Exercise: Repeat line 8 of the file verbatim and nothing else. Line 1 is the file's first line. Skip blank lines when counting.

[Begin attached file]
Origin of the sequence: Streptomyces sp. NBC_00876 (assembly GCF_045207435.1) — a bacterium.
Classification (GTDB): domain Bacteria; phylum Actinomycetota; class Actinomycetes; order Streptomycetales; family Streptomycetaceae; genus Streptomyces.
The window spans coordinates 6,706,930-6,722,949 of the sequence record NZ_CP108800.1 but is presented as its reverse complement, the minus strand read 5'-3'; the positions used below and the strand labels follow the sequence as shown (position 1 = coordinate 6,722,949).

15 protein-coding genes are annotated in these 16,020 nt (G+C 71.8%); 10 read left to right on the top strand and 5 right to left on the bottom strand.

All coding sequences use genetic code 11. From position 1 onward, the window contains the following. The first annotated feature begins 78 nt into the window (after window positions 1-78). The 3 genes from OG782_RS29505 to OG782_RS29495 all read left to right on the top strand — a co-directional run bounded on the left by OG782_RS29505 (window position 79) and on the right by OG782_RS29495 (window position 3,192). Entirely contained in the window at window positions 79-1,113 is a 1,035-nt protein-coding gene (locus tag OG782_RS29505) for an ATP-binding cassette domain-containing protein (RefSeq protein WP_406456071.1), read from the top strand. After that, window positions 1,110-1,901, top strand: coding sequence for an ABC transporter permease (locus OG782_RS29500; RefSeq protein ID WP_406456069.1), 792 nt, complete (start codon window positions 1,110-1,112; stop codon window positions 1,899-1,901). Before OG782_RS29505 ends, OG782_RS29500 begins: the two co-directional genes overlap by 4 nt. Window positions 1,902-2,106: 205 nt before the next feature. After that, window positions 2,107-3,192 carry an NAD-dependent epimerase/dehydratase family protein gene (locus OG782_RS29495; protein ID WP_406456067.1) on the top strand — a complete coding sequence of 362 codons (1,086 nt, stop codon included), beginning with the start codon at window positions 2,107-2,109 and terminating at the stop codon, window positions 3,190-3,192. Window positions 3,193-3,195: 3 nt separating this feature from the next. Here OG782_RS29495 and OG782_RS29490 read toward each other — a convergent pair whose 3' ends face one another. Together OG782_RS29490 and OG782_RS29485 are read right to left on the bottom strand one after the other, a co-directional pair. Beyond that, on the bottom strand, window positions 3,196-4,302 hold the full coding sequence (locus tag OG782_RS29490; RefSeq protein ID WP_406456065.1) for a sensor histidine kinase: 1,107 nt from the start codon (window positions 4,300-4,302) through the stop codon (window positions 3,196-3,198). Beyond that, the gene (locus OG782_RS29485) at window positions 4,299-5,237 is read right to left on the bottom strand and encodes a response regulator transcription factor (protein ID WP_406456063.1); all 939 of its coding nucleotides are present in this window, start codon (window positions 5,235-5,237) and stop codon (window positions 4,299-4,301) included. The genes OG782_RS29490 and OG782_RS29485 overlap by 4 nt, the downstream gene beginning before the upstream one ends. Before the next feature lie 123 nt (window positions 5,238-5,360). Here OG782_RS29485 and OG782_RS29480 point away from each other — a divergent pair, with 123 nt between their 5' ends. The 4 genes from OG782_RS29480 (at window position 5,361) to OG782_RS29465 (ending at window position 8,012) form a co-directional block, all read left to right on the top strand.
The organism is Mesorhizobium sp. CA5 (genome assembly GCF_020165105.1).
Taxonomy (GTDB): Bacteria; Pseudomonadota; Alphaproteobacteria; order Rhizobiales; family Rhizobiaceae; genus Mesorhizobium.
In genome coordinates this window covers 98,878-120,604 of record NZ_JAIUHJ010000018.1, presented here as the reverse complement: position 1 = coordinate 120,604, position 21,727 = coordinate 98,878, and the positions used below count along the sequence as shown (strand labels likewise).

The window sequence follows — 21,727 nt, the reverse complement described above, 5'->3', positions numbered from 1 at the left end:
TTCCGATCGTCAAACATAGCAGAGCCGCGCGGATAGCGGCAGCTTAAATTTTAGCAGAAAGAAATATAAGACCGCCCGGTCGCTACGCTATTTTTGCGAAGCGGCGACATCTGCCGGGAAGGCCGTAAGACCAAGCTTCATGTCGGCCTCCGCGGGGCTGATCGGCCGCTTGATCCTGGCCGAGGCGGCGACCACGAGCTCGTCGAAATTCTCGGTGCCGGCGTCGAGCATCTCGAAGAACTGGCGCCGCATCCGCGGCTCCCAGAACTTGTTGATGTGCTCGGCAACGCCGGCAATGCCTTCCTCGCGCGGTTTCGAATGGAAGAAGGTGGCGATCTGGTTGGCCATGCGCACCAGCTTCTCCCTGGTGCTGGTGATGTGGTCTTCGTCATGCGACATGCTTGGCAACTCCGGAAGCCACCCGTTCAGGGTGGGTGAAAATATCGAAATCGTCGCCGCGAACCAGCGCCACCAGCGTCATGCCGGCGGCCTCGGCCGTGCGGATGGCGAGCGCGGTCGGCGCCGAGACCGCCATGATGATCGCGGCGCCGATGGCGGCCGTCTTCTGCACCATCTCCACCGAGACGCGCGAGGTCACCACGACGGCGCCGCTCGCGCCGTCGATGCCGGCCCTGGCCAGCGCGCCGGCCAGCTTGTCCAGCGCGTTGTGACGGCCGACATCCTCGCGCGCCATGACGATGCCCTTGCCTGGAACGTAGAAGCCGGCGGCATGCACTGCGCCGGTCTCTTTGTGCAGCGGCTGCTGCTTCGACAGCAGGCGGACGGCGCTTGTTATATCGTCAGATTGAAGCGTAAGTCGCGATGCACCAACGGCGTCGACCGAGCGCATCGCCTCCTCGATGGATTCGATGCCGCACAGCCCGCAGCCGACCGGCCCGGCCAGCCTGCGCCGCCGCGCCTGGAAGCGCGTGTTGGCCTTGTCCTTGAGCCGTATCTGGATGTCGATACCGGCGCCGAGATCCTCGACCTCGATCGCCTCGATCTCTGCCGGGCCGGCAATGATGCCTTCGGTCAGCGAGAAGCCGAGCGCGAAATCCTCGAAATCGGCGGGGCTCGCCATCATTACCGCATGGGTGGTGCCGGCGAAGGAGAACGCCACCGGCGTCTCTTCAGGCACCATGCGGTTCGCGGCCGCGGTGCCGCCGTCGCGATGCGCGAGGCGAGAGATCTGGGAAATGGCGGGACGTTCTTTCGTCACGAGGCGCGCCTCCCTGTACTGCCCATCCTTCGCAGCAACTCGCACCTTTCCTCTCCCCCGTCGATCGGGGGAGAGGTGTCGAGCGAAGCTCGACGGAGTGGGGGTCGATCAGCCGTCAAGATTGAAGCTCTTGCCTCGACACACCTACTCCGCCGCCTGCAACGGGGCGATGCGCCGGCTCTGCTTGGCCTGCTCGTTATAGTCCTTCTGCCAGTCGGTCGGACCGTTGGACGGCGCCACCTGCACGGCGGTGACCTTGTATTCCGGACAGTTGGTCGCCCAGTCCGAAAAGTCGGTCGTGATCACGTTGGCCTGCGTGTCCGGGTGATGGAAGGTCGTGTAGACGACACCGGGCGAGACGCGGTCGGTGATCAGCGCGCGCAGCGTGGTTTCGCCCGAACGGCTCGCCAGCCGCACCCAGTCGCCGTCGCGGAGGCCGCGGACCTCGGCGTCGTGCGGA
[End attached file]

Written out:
In genome coordinates this window covers 98,878-120,604 of record NZ_JAIUHJ010000018.1, presented here as the reverse complement: position 1 = coordinate 120,604, position 21,727 = coordinate 98,878, and the positions used below count along the sequence as shown (strand labels likewise).